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Woodcutter’s Technique

Phacoemulsification procedure basically involves removing nucleus by dividing it in small fragments. For grade III & IV nuclei, chopping technique is considered as best amongst existing techniques. Author wants to highlight a new approach to divide such nuclei & has named this new technique as Woodcutter’s Technique.

When a woodcutter wants to divide a wooden log into two pieces, he first nails a chisel in the log. Some distance away from the chisel, he hammers on the log with an axe; goes on hammering, slowly approaching chisel. As soon as he is very close to the chisel, the wooden log automatically gets cracked into two vertical fragments (as shown in fig.1). Woodcutter’s technique is based on same principle. In cracking technique, instruments are in centre but a crack extends till periphery & till bottom. In cutting technique, cleavage or crack never extends beyond the passage of instruments. In cracking technique there are some pre requisites. Thickness of axe is important for crack to develop & depth (at least 60%) at whih axe goes is also important. Similarly the phaco tip is thick & it should go (60% thickness of nucleus) deep.

In karate chop technique, we normally hold the nucleus with phacotip & then move chopper towards the phaco tip. As against this, in Woodcutter’s, chopper is placed at same place & not moved. Instead, the phaco tip, which is holding the nucleus, is moved towards the chopper (with phaco on). This automatically divides the nucleus in two fragments, when phaco tip approaches near the chopper. Thus chopper acts like a chisel & phaco tip like an axe (as shown in fig.2). Remember that, phaco sleeve should be 1.5 mm behind the outermost point of phaco tip & you have to move phaco tip towards chopper with phaco on. If you keep distance very small, depth of phaco tip entering inside nucleus is less & division becomes slightly difficult. For a harder nucleus this distance should be more. If the distance is more, the irrigation may stop even if you withdraw phaco probe slightly. No sculpting or grooving in nucleus is required. It is easier to master woodcutter’s technique with clear corneal incision. The advantages of Woodcutter’s technique are that ‘ it is fast to perform, you are away from posterior capsule as well as zonules, simple & easy even for phaco beginners and a boon especially for nuclei which are not so soft.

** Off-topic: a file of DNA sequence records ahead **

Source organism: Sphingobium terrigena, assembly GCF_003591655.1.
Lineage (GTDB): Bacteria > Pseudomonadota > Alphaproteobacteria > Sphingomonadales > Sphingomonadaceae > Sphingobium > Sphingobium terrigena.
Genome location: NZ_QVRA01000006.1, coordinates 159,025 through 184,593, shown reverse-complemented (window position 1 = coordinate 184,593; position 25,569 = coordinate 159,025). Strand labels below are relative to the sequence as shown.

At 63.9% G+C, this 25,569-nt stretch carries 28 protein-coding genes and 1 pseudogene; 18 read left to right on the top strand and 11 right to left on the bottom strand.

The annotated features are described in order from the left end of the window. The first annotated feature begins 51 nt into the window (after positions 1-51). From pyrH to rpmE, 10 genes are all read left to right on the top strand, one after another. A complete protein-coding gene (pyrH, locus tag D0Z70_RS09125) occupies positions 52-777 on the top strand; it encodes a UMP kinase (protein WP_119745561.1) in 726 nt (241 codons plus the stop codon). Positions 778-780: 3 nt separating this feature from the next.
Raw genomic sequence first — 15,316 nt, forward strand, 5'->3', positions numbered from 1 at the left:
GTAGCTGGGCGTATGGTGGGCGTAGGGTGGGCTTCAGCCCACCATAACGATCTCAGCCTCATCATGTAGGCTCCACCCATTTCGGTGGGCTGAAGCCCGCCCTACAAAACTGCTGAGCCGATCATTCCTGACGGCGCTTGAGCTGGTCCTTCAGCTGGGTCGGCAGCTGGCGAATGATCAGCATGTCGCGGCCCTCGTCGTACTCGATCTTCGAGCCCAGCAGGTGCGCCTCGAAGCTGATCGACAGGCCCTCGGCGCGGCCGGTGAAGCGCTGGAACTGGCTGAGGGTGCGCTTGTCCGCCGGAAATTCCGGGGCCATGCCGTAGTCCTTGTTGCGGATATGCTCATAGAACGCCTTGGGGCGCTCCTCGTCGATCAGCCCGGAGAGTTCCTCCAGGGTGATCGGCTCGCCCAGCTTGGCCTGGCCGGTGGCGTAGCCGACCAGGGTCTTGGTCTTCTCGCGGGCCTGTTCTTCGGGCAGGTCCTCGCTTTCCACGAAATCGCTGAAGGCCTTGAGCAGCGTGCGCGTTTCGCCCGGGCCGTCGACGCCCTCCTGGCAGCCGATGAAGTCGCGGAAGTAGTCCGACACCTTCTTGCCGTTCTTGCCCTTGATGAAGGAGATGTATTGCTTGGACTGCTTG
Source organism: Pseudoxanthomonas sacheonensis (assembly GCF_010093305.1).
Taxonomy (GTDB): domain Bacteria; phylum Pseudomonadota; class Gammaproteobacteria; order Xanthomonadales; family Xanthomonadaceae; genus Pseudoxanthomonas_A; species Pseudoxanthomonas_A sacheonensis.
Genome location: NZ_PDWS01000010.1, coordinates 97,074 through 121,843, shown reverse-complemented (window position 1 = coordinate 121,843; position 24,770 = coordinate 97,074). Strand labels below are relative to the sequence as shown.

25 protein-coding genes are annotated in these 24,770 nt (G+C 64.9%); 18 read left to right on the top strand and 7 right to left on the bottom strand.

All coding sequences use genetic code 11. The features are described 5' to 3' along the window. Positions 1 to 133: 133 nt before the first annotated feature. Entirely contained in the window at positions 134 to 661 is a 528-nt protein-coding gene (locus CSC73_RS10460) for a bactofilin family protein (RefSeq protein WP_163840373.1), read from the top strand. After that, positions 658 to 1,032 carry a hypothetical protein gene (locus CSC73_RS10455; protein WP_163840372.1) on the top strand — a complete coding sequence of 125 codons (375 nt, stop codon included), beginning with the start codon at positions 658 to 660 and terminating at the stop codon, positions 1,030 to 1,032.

How to learn?
The sleeve of the phaco tip should be pulled back, so as to expose a 1.5-to2.mm area. Hard nuclei require more exposure of phaco tip. Then the phaco tip is introduced into the anterior chamber. Through a side port incision, the chopper is also introduced into the anterior chamber. With the help of the chopper, the nucleus is pushed about 1 mm away in the direction opposite to the incision site and the phaco tip is embedded in the nucleus at an angle of 70 to 80 degrees. I recommend a clear corneal incision rather than a scleral one, as it would be difficult to hold the phaco tip almost vertically through a scleral tunnel. Then the chopper is buried at the capsulorhexis edge. With the phaco on, the tip is moved toward the chopper, and that’s all – your nucleus splits like a log under the axe.